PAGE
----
The incident demonstrates the double weakness in both the sourcing of the intelligence and its presentation in the dossier.

What happened was that the Chief of SIS Sir Richard Dearlove (who is retiring to a Cambridge college this summer) presented information from this "new source on trial" during a meeting with the prime minister on 10 September 2002. On the basis of what this untested agent said, the dossier was rewritten to include stronger language on Iraq's ability to produce chemical weapons.

We conclude that it was a serious weakness that the JIC's warnings on the limitations of the intelligence underlying its judgements were not made sufficiently clear in the dossier
Butler report

The new agent's information, regarded as highly sensitive, was not even presented to the scientists in the Defence Intelligence Service led by Dr Brian Jones.

"The fact that it was not shown to (Dr Jones) resulted in a stronger assessment in the dossier in relation to Iraq's chemical weapons production that was justifiable by the available intelligence," the Butler report said.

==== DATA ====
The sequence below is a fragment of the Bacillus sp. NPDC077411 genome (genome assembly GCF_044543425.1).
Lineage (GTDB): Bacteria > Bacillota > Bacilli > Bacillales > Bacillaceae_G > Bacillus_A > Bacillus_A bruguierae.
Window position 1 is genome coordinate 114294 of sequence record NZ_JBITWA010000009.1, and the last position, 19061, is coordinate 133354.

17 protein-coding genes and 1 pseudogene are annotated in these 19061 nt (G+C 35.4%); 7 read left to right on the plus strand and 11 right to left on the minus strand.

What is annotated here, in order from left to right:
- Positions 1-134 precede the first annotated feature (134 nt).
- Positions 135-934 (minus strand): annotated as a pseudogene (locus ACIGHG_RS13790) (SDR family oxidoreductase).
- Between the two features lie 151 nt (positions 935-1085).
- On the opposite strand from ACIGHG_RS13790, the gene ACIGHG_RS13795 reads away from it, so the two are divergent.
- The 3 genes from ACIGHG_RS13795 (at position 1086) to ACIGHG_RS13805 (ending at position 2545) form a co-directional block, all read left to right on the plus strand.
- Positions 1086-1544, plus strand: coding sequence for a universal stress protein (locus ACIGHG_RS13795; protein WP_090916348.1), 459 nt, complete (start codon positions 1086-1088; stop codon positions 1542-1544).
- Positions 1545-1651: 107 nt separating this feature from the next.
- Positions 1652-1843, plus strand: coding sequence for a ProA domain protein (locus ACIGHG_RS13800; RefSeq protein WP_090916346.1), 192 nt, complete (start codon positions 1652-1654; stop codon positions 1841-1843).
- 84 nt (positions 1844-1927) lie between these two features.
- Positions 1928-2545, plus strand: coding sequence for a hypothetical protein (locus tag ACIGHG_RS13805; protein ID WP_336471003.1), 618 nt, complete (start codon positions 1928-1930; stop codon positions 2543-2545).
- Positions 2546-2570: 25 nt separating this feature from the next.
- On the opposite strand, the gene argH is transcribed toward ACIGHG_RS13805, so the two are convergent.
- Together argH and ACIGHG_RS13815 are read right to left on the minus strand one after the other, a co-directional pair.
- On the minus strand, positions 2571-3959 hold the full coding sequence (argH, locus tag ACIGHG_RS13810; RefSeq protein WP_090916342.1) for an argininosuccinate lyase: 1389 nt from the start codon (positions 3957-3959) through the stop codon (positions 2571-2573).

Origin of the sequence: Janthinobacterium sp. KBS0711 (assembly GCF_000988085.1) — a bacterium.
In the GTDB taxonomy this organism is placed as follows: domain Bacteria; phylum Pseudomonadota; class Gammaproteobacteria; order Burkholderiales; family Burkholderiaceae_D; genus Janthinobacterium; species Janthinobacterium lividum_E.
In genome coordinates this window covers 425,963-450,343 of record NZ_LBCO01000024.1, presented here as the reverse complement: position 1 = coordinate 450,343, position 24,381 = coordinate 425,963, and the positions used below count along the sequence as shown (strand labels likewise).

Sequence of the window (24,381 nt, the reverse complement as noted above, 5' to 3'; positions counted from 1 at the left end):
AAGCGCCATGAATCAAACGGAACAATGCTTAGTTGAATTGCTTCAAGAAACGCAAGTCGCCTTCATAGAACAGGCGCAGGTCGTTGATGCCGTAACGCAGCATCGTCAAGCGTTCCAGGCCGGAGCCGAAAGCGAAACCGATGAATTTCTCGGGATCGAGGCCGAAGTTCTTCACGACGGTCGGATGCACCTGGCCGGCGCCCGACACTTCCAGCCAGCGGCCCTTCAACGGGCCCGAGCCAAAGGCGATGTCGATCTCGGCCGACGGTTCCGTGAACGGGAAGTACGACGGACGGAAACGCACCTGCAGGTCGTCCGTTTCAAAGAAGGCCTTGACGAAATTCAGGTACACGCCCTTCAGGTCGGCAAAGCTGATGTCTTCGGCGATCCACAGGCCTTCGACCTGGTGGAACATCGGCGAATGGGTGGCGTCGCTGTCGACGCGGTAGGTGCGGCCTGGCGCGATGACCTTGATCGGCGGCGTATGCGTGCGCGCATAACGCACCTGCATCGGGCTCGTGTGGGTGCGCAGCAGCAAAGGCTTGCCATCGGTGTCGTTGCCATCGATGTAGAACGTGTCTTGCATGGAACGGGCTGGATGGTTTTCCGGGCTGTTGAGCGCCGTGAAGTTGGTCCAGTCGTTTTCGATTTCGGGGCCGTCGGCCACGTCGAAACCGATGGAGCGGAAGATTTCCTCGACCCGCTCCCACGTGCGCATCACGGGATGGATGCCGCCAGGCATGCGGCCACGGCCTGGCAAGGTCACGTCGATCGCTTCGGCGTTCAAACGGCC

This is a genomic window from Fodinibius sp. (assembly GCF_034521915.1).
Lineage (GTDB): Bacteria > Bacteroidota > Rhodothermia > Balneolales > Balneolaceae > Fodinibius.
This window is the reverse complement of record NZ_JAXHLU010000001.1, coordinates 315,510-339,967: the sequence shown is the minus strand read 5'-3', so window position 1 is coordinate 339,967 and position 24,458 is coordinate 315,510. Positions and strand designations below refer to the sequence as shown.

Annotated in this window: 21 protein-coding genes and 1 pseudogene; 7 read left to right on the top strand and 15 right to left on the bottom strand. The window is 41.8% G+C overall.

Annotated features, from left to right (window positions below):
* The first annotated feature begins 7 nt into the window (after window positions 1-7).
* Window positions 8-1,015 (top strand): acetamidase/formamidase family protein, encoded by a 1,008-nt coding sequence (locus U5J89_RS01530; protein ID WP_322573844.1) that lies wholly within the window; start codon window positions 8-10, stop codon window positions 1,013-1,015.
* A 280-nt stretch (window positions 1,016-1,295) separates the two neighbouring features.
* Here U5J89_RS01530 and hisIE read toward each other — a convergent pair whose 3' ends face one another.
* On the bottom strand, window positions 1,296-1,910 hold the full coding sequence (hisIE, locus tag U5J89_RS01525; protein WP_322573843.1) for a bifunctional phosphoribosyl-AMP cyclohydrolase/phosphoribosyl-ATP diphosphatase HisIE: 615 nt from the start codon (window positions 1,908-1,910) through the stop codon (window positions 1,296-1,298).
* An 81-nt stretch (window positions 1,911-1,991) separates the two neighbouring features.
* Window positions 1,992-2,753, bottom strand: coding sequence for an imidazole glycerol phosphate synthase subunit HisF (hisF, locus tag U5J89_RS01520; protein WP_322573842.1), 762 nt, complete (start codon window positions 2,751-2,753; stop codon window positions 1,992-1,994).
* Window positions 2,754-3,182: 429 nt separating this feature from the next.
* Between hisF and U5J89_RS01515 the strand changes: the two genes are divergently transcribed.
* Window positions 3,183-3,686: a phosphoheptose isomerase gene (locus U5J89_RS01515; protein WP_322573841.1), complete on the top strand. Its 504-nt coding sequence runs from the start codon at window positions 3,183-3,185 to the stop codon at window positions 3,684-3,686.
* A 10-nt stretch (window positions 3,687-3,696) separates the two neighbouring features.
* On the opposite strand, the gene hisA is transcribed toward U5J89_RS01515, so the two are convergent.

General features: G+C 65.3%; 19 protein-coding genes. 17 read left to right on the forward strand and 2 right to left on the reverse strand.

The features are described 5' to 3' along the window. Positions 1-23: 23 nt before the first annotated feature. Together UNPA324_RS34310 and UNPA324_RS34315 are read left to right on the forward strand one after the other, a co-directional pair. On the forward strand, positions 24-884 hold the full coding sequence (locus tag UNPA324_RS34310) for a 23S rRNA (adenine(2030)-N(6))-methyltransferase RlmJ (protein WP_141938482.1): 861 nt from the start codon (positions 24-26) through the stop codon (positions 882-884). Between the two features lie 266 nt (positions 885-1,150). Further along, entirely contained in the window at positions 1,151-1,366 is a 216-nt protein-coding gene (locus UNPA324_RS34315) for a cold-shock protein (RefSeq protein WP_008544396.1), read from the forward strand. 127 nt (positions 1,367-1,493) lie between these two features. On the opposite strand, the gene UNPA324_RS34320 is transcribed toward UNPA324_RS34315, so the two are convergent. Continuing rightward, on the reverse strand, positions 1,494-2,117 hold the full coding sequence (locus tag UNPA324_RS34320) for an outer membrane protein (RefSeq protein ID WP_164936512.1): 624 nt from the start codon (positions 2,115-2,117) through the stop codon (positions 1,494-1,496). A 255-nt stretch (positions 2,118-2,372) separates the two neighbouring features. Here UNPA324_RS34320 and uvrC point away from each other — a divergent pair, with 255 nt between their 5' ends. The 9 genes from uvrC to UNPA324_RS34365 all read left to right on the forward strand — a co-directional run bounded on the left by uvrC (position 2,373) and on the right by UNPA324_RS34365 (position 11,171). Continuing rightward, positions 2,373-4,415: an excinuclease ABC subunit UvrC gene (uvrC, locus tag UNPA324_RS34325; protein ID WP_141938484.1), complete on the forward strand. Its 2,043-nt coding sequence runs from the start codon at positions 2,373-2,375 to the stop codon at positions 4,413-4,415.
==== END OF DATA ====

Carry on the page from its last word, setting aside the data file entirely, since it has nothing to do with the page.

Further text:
But nor did the dossier indicate that this was untested information. So it appeared to be stronger than it was.

Weak sources

The unreliability of this agent was matched by the unreliability of two others, one of whom simply passed on what he had heard in his circle. Two further sources, regarded as reliable, were actually much more cautious about Iraq's capabilities but were not apparently listened to properly.

The report points the finger at SIS. It had failed to validate the sources, partly because of a lack of experienced agents. Overall it did not have good sources in Iraq: "SIS did not generally have agents with first hand, inside knowledge of Iraq's nuclear, chemical biological or ballistic missile programme."

Warnings left out

The Butler team commented that while there was "no evidence of deliberate distortion or of culpable negligence", the dossier generally left out warnings about the strength of the intelligence.